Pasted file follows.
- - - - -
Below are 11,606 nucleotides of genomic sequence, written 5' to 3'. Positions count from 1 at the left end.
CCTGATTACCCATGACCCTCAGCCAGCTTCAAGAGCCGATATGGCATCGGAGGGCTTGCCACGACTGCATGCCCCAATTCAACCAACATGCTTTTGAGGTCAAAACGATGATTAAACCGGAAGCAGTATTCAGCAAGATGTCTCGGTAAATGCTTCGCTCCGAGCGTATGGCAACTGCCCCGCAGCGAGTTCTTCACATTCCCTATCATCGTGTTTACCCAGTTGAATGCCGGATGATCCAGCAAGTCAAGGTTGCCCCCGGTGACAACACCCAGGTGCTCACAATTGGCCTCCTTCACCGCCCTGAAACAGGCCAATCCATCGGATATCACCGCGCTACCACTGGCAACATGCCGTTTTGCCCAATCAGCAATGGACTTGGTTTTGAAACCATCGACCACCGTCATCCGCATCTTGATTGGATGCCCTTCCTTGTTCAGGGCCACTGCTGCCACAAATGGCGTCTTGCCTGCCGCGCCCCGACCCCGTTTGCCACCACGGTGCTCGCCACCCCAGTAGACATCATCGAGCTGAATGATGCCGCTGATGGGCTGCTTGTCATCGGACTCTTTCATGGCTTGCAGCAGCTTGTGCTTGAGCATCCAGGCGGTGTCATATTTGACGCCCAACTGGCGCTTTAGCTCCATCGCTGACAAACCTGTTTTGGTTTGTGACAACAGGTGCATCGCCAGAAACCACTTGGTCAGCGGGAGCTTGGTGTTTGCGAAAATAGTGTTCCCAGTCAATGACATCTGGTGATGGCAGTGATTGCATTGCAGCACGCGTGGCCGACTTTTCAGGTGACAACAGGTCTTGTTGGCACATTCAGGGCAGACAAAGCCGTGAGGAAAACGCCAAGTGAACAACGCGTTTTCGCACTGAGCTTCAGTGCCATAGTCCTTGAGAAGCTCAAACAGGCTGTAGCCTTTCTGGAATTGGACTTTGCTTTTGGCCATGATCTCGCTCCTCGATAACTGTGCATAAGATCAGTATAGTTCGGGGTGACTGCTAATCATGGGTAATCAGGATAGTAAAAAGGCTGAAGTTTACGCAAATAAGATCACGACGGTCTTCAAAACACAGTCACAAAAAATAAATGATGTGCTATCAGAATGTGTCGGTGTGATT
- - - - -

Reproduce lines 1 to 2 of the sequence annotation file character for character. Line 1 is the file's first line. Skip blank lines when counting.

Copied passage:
Below are 11,606 nucleotides of genomic sequence, written 5' to 3'. Positions count from 1 at the left end.
CCTGATTACCCATGACCCTCAGCCAGCTTCAAGAGCCGATATGGCATCGGAGGGCTTGCCACGACTGCATGCCCCAATTCAACCAACATGCTTTTGAGGTCAAAACGATGATTAAACCGGAAGCAGTATTCAGCAAGATGTCTCGGTAAATGCTTCGCTCCGAGCGTATGGCAACTGCCCCGCAGCGAGTTCTTCACATTCCCTATCATCGTGTTTACCCAGTTGAATGCCGGATGATCCAGCAAGTCAAGGTTGCCCCCGGTGACAACACCCAGGTGCTCACAATTGGCCTCCTTCACCGCCCTGAAACAGGCCAATCCATCGGATATCACCGCGCTACCACTGGCAACATGCCGTTTTGCCCAATCAGCAATGGACTTGGTTTTGAAACCATCGACCACCGTCATCCGCATCTTGATTGGATGCCCTTCCTTGTTCAGGGCCACTGCTGCCACAAATGGCGTCTTGCCTGCCGCGCCCCGACCCCGTTTGCCACCACGGTGCTCGCCACCCCAGTAGACATCATCGAGCTGAATGATGCCGCTGATGGGCTGCTTGTCATCGGACTCTTTCATGGCTTGCAGCAGCTTGTGCTTGAGCATCCAGGCGGTGTCATATTTGACGCCCAACTGGCGCTTTAGCTCCATCGCTGACAAACCTGTTTTGGTTTGTGACAACAGGTGCATCGCCAGAAACCACTTGGTCAGCGGGAGCTTGGTGTTTGCGAAAATAGTGTTCCCAGTCAATGACATCTGGTGATGGCAGTGATTGCATTGCAGCACGCGTGGCCGACTTTTCAGGTGACAACAGGTCTTGTTGGCACATTCAGGGCAGACAAAGCCGTGAGGAAAACGCCAAGTGAACAACGCGTTTTCGCACTGAGCTTCAGTGCCATAGTCCTTGAGAAGCTCAAACAGGCTGTAGCCTTTCTGGAATTGGACTTTGCTTTTGGCCATGATCTCGCTCCTCGATAACTGTGCATAAGATCAGTATAGTTCGGGGTGACTGCTAATCATGGGTAATCAGGATAGTAAAAAGGCTGAAGTTTACGCAAATAAGATCACGACGGTCTTCAAAACACAGTCACAAAAAATAAATGATGTGCTATCAGAATGTGTCGGTGTGATT